Comcast Customer Service People Don’t Suck – But Their Systems Do

Recently I logged in to my Comcast account to print off a copy of my bill.  There was a byzantine labyrinth of new authorizations to go through – apparently they are changing the interface to a “mySignIn” portal-style account information (incidentally, who else’s sign in would I be using?  Why the annoying, redundant nomenclature?).  So, of course, new Terms and Conditions to agree to, then on to the account information screen.

Wait, just one problem: under my account number I had a cryptic message that read, “This account may not be accessed until the owner makes the account secure.”

Uh oh.  How do I make it secure?  The copy was not clickable.

I read through the rest of the page.  I scrolled up and down hoping for a button, icon, or some other wayfinder.  With no expectation of success, I tried their search functionality.  With even less hope, I tried their “Ask Comcast” live chat service.

No dice.

At that point, I didn’t even consider calling their 800-number, and instead went directly to the ComcastCares Twitter account.  Having read countless case studies about how Frank Eliason has made ComcastCares into a personal, human voice for a brand with a terrible customer service reputation, I was hopeful.

Comcast’s Twitter page actively requests that you email them instead of just tweeting.  So, I did.  And, behold!  Within a few hours, I got an email and a phone call from Kim, who would be personally handling this case.  She gave me her email address and her direct phone line.  She asked for 24 hours to research this with the tech team and get back to me.

Well, OK.  I mean, I just want a copy of my bill, but 24 hours is fine.

After 24 hours, Kim called me back!  She didn’t have the problem solved, and had the tech team looking into it.  What was my address, by the way?

I gave her my address.

Oh!  That’s the problem: Kim is in the Philadelphia office, and she doesn’t have access to accounts in Portland, OR.  She knows it’s frustrating that the internal systems can’t access each other, but she’ll have to hand this case off to another rep that has access to my account.

OK, now it’s starting to feel like a bit of a rabbit hole.  But, I’m in deep now.

Later the same day I get a call from Jane, in Portland.  Kim handed the case off to her, and she will have to work with the tech team to determine what’s going on.  Could I give her 24 hours and send her a screenshot?

I could, on both counts.  But all I really need is a print out of my bill.  Is that something that she could email or (gasp) fax?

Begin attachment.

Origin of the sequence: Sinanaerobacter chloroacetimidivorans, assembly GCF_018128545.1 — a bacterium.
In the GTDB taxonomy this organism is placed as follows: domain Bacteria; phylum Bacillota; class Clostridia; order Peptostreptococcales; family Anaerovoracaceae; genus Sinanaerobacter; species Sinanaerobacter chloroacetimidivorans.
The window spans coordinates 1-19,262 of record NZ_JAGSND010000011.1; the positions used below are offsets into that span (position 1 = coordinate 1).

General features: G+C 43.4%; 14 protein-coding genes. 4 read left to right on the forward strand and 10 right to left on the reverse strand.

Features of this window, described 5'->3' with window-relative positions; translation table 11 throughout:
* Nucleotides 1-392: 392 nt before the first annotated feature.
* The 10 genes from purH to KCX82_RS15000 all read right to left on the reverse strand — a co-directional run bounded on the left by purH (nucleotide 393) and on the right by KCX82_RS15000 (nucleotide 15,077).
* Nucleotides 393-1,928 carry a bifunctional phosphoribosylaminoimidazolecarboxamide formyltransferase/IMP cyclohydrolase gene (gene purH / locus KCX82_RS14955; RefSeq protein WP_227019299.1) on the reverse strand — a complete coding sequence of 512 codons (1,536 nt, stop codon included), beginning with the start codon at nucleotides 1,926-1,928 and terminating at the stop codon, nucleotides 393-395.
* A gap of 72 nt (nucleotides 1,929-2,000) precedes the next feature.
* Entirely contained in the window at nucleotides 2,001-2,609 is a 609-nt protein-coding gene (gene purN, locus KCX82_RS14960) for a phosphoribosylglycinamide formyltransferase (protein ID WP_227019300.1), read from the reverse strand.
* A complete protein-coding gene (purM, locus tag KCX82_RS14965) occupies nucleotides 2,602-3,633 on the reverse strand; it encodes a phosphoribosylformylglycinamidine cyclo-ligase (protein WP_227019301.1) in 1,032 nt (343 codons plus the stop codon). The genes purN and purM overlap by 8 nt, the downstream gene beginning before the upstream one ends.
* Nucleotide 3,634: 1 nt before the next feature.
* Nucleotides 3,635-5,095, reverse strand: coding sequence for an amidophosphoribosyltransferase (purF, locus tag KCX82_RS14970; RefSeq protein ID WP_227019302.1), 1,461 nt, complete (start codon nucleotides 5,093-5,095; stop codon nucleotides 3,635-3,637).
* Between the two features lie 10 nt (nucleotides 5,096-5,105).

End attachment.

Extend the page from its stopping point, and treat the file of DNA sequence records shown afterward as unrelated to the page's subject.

Oh, sure.  She could fax it right over.

And she did.

Problem *sort of* solved.

Jane called me back a week later to tell me that the reason I was having this problem was because I was logging in with my regular email address, and not a address.  Of course, I have no idea what my email address is, and there is no way to fix this until they issue a patch to the login system.  Which will be at least a month from now.

So, let’s review what went right and what went wrong:

-Comcast has some issues around customer-centered thinking if they thought that forcing everyone to use a email address was a good idea.  Especially when they could query their database and see exactly how many people this would affect.  And they could have alerted us.

-Comcast’s reps were excellent all the way around.  They were very courteous, took responsibility for my issue personally, and kept me well informed about the process with regular updates when promised.  They also went above and beyond to fax me the paperwork I needed, which stop-gapped the problem.

-Comcast still has major problems routing issues to the right department – even when they have all of my account information.

Also, as I noted previously, when Twitter is used for customer service, you create two tiers of service: one for those who use Twitter, and one for the rest of the world.  So, how does this high-touch approach scale as more people discover this fact, and turn to the path of least resistance more and more?  As always, avoiding the issue in the first place is the best mitigation against customer service disasters.